Fibronectin depletion promotes the cytotoxic and radiosensitizing potential of cetuximab
To provide evidence that fibronectin is a key antagonist of cetuximab efficacy, fibronectin secretion by NSCLC cells was impaired by siRNA-mediated silencing of fibronectin expression, and these cells were treated with cetuximab (Fig. 3A). The data revealed an increase in cetuximab cytotoxicity under absent or very low fibronectin levels (Fig. 3B and C). Similarly, fibronectin depletion rendered A549 and H1299 cells significantly (P < 0.01) more radiosensitive relative to controls (Fig. 3D).
EGFR remains localized to the cell membrane and p38 MAPK, and JNK1 phosphorylation is induced on cetuximab treatment
The subcellular cetuximab–EGFR interaction and the responsible signaling molecules involved in cetuximab-mediated fibronectin induction were evaluated next. Immunofluorescence EGFR staining in combination with Alexa Fluor 568-labeled cetuximab of A549 and H1299 cells and cetuximab-treated EGFR-CFP A549 transfectants revealed stable membranous EGFR localization throughout the examined 48-hour time period (Fig. 4A and Supplementary Fig. S3). Concomitantly, EGFR-Y1173 and Akt-S473 phosphorylation remained unchanged whereas EGFR-Y1068 showed a transient, monophasic dephosphorylation, in contrast to stable hypophosphorylation of ERK1/2-T202/Y204 representing the only protein kinase altered in a selective phosphoprotein array (Fig. 4B–D). Intriguingly, JNK1-T183/Y185 and p38 MAPK-T180/Y182, which were not represented in the array, exhibited a hyperphosphorylation upon cetuximab exposure (Fig. 4C and D).
p38 MAPK plays an essential role in cetuximab-dependent fibronectin production
Next, we sought to analyze the activities of EGFR-associated protein kinases potentially inducing fibronectin expression via cetuximab. In line with protein phosphorylations shown in Fig. 4, cetuximab resulted in unaltered Akt, reduced ERK1/2, and increased JNK and p38 MAPK kinase activities (Fig. 5A and B). Inhibitors for PI3K (Ly294002), MAPK (PD59009), MEK1 (U0126), and the p38 MAPK inhibitor (SB203680) potently attenuated or reduced the corresponding protein kinase activity (Fig 5A) or phosphorylation (Fig. 5B). However, cetuximab-induced fibronectin expression was exceptionally diminished by p38 MAPK inhibition using SB203680 (Fig. 5B) – a finding confirmed by p38 MAPK siRNA knockdown (Fig. 5C). These data also strongly suggest a particular involvement of EGFR-MEK1/2-ERK1/2 signaling in fibronectin biosynthesis, as inhibition of MEK1/2 showed similar fibronectin induction (Fig. 5B and Supplementary Fig. S4) as observed with EGFR inhibition (see Fig. 2).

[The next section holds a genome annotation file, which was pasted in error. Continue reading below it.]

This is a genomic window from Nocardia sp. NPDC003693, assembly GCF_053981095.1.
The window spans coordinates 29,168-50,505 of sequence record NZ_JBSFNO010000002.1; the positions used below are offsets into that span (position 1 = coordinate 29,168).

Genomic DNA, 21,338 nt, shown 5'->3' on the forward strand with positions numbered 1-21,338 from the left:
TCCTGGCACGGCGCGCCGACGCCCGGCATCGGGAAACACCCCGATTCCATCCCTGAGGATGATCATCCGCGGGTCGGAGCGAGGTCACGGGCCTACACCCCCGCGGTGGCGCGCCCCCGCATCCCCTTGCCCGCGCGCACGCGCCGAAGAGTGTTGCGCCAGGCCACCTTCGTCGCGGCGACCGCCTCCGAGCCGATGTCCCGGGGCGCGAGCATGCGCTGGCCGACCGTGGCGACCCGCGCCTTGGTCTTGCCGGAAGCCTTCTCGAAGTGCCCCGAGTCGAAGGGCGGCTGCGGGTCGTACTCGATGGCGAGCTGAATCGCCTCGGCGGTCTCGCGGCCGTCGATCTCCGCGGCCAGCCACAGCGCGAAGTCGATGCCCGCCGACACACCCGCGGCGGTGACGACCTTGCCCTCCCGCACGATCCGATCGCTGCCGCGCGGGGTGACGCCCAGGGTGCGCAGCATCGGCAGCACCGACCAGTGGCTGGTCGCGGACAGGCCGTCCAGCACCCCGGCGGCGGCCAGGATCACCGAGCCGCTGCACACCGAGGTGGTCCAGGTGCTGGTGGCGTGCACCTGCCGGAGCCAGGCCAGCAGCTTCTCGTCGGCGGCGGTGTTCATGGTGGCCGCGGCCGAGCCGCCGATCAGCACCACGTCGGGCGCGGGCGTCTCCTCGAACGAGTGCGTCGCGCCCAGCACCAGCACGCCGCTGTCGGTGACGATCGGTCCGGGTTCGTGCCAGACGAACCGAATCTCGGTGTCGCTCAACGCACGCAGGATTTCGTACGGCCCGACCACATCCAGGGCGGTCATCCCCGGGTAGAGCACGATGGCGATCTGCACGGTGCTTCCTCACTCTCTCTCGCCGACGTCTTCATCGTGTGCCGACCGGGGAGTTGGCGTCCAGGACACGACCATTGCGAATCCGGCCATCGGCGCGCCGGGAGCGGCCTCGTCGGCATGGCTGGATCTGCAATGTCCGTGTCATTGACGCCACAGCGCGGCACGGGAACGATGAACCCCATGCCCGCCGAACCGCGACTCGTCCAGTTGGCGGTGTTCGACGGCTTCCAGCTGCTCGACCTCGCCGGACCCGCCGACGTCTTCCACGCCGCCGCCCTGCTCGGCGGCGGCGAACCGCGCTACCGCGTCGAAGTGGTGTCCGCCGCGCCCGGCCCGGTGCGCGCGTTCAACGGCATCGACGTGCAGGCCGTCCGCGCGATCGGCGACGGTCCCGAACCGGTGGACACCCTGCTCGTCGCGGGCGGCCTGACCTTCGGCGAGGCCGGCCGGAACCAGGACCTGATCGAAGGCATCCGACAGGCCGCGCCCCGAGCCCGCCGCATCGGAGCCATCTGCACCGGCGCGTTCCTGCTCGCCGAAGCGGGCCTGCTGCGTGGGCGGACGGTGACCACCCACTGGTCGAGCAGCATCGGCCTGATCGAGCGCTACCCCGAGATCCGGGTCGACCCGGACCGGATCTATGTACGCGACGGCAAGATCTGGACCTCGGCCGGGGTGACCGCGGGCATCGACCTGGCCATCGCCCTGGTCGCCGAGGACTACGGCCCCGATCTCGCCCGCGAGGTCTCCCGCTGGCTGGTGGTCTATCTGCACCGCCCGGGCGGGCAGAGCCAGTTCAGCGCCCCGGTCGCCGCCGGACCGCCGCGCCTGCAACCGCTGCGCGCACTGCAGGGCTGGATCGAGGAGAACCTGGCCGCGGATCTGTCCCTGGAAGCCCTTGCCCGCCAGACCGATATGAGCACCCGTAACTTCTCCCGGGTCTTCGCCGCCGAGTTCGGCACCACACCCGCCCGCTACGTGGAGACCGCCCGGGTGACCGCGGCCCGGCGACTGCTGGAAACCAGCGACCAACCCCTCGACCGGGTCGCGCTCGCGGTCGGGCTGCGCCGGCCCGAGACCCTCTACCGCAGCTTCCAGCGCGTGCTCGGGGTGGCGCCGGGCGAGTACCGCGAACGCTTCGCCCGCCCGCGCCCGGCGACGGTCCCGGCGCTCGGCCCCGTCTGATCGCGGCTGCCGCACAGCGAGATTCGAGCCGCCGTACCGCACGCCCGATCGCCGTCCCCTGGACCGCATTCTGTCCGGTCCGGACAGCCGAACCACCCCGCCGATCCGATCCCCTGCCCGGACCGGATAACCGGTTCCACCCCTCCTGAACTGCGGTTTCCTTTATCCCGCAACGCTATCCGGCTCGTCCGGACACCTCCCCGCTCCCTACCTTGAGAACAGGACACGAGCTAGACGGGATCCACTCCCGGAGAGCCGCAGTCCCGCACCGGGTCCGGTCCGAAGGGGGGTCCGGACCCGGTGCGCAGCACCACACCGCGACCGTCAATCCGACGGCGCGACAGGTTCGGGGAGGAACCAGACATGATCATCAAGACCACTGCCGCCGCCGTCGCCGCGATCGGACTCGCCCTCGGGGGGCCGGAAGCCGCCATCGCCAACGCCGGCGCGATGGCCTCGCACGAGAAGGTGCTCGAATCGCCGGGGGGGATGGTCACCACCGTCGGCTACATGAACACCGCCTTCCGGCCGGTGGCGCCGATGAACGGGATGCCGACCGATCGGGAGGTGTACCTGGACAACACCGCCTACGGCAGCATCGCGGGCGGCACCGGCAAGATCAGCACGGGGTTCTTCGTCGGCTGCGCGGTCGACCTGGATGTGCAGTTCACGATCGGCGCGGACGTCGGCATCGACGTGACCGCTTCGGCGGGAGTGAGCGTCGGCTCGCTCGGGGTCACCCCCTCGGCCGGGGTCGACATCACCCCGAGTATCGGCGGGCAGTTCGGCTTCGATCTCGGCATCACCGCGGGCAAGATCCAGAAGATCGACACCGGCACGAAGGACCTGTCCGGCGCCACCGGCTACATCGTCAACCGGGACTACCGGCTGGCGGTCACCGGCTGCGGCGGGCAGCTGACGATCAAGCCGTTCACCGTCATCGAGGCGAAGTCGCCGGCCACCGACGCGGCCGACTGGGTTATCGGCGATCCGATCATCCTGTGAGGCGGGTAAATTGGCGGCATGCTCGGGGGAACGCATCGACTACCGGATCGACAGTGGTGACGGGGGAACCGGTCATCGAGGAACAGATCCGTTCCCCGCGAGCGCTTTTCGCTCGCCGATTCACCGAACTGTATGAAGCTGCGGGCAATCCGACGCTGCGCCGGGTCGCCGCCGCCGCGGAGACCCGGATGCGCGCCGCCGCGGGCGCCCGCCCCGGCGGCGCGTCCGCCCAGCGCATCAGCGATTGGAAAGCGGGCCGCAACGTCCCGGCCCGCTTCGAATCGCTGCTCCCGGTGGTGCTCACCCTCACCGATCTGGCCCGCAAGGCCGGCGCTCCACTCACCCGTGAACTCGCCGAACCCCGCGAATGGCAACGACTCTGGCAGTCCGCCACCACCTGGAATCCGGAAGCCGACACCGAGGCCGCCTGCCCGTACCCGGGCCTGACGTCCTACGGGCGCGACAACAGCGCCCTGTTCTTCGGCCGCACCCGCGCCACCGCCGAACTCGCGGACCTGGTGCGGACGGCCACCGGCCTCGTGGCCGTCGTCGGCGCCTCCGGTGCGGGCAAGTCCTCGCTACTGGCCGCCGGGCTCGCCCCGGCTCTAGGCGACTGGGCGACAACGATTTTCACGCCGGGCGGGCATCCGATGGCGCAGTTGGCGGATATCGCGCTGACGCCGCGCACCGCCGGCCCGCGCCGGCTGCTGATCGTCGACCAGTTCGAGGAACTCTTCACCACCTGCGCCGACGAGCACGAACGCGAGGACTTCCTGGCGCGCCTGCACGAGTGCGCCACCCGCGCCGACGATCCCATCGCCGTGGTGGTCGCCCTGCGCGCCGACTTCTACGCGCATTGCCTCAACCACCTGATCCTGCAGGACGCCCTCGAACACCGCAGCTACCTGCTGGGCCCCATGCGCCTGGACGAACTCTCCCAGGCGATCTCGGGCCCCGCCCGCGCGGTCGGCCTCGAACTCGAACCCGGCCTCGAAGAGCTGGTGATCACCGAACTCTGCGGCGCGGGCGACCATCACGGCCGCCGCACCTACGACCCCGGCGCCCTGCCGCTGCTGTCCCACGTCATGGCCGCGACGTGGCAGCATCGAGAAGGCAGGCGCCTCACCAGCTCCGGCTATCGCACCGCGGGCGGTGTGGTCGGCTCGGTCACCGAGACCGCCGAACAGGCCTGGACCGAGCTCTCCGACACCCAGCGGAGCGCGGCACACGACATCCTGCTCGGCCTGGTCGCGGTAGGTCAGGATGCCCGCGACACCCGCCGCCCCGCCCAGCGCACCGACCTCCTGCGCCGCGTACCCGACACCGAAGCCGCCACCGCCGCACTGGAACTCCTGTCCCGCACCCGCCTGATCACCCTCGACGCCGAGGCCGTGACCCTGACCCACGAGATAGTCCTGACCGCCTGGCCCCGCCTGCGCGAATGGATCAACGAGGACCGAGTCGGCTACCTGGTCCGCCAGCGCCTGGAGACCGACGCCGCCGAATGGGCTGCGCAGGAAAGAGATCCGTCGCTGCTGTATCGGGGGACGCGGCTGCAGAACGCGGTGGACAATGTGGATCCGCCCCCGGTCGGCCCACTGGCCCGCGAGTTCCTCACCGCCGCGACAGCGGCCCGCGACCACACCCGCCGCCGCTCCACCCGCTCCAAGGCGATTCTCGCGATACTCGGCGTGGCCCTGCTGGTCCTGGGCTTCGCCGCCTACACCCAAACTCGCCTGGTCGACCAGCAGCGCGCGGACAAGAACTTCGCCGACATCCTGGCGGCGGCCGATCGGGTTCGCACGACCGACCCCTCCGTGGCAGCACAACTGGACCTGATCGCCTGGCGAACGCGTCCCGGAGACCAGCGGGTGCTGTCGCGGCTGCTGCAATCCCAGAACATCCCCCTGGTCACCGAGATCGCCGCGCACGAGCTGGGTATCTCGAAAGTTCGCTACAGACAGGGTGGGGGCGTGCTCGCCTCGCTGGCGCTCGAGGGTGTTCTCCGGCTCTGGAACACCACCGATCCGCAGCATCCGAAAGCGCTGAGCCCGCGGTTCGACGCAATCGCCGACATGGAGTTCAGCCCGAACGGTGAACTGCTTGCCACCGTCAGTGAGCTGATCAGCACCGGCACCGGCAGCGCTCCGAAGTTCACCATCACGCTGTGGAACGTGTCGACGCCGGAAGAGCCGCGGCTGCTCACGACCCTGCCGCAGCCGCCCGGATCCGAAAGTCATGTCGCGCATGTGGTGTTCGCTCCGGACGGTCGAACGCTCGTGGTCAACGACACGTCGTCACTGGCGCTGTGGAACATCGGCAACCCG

Cetuximab-induced fibronectin expression is ATF2 dependent
The transcription factor that controls fibronectin biosynthesis downstream of cetuximab-inhibited EGFR was evaluated next. ATF2, a known transcription factor for the FN1 gene, exhibited T69/71 hyperphosphorylation on cetuximab treatment or EGFR depletion in A549 and H1299 cells whereas other putative transcription factors for the FN1 gene promoter, that is, CREB and EGR1, remained unaltered (Fig. 6A and B and Supplementary Fig. S5). This ATF2 hyperphosphorylation mainly occurred in the cell nucleus after cetuximab treatment visualized by immunofluorescence staining (Fig. 6C). Using ATF2 knockdown, fibronectin biosynthesis by cetuximab was maintained at basal levels, indicating a critical function of ATF2 in this context (Fig. 6D). We further provide evidence for p38 MAPK signaling to ATF2 for fibronectin biosynthesis regulation indicated by absent ATF2 hyperphosphorylation on cetuximab treatment under siRNA-mediated knockdown or pharmacologic inhibition of p38 MAPK (Fig. 6E and F). Finally, it is shown that deletion of the −530 to −171 bp sequence of FN1 gene promoter region, which include the ATF2 binding sites, prevented the induction of FN1 promoter activity after EGFR inhibition (Fig. 6G and Supplementary Fig. S6). Based on unchanged CREB phosphorylation and subcellular localization on cetuximab treatment, we exclude an essential role of this transcription factor in the investigated context. From these observations, we hypothesize a direct function of ATF2 in FN1 gene transcription and fibronectin protein synthesis on cetuximab-mediated EGFR inhibition (Fig. 6H).